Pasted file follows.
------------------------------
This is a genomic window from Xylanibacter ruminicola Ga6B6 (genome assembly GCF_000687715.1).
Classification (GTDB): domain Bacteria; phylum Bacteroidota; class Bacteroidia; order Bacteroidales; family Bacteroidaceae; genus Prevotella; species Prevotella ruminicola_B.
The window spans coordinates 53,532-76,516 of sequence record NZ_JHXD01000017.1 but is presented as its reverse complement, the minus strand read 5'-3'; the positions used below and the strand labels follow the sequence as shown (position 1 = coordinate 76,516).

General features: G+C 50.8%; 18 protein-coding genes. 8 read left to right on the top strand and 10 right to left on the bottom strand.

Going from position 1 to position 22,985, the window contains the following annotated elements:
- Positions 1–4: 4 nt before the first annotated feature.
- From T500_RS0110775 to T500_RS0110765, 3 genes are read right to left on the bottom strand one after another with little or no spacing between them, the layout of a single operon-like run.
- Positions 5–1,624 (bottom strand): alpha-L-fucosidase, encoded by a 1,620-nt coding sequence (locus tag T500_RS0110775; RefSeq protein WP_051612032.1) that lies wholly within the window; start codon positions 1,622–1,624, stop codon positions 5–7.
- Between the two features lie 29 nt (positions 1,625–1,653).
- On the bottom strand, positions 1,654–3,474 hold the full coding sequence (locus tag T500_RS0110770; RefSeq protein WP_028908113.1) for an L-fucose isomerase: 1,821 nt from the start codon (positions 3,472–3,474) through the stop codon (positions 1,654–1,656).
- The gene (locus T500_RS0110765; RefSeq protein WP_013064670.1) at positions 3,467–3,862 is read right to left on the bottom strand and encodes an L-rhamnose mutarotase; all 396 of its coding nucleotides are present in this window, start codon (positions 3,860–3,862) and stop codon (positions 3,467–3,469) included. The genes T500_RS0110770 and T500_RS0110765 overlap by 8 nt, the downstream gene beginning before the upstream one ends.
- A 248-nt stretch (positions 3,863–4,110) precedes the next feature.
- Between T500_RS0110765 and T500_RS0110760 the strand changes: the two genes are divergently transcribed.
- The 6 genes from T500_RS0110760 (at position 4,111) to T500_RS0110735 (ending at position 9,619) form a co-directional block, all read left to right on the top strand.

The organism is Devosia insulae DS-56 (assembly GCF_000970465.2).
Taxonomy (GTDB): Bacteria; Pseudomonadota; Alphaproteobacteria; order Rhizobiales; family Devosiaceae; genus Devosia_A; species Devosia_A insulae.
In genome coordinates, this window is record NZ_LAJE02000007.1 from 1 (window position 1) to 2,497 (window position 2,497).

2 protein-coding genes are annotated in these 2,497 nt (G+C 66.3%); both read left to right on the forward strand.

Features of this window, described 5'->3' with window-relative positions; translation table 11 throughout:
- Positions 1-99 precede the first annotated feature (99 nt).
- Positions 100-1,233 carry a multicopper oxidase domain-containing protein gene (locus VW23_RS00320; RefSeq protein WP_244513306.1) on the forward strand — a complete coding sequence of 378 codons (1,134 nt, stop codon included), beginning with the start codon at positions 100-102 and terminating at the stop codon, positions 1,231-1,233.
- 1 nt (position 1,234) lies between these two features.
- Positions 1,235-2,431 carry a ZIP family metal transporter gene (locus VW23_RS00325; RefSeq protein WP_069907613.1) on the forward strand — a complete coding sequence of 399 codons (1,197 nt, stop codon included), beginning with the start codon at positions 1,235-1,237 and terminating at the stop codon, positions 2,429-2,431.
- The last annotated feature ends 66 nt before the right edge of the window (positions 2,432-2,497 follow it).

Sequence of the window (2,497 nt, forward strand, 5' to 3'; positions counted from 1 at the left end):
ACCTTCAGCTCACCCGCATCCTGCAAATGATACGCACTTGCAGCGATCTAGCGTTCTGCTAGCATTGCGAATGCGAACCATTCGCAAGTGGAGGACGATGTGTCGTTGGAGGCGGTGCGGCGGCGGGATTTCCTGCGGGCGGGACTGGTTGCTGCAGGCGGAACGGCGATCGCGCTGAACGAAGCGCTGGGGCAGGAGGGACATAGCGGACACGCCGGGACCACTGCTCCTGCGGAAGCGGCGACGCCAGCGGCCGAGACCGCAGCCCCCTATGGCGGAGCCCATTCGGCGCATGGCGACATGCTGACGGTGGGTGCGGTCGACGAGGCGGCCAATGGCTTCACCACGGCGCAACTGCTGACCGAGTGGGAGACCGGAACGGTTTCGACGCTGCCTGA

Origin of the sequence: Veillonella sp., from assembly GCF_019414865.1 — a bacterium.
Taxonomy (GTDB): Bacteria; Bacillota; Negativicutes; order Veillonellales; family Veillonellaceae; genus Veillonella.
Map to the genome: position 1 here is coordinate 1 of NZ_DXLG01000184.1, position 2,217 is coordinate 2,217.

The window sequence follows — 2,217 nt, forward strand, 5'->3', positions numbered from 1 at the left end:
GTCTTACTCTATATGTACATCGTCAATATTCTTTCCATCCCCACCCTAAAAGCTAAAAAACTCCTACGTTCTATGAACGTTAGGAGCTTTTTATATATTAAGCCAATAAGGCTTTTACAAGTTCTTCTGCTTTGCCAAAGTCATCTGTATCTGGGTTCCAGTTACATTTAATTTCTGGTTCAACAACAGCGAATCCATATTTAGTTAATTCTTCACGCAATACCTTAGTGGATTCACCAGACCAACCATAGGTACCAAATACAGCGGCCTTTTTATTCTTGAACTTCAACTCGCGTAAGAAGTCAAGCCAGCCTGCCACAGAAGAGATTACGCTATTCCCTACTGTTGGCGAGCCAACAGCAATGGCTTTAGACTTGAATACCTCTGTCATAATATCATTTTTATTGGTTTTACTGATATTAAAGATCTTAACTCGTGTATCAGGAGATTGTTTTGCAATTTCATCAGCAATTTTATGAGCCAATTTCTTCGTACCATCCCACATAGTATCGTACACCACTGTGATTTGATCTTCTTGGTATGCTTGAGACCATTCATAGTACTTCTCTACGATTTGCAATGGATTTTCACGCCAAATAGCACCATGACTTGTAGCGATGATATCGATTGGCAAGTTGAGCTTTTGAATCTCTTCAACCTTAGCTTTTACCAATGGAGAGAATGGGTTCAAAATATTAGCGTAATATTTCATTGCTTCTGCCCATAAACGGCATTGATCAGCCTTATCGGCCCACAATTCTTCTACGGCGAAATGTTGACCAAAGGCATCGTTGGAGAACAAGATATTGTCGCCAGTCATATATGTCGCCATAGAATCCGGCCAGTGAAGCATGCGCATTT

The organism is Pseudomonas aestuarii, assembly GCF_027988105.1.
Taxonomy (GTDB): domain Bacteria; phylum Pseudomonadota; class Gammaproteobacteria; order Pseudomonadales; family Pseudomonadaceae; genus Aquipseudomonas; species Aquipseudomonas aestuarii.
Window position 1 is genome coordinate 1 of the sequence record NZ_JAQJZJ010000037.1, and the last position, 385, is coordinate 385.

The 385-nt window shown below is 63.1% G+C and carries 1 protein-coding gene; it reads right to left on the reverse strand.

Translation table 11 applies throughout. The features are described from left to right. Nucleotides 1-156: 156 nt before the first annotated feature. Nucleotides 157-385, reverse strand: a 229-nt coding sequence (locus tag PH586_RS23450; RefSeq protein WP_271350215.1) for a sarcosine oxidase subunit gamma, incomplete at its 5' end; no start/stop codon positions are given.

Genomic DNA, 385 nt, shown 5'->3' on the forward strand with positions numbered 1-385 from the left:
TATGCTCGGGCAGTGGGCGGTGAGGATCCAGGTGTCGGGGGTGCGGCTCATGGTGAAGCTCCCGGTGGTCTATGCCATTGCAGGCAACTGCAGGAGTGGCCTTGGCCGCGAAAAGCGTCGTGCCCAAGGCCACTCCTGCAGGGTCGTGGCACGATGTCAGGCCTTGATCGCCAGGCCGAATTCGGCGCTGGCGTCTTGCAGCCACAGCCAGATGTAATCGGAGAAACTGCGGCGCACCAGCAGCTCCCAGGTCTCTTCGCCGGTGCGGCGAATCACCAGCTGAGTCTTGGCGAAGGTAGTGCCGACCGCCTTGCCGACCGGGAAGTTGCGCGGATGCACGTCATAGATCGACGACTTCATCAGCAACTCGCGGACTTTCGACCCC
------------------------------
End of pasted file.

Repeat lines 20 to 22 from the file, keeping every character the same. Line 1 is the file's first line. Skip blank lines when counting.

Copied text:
- Positions 1-99 precede the first annotated feature (99 nt).
- Positions 100-1,233 carry a multicopper oxidase domain-containing protein gene (locus VW23_RS00320; RefSeq protein WP_244513306.1) on the forward strand — a complete coding sequence of 378 codons (1,134 nt, stop codon included), beginning with the start codon at positions 100-102 and terminating at the stop codon, positions 1,231-1,233.
- 1 nt (position 1,234) lies between these two features.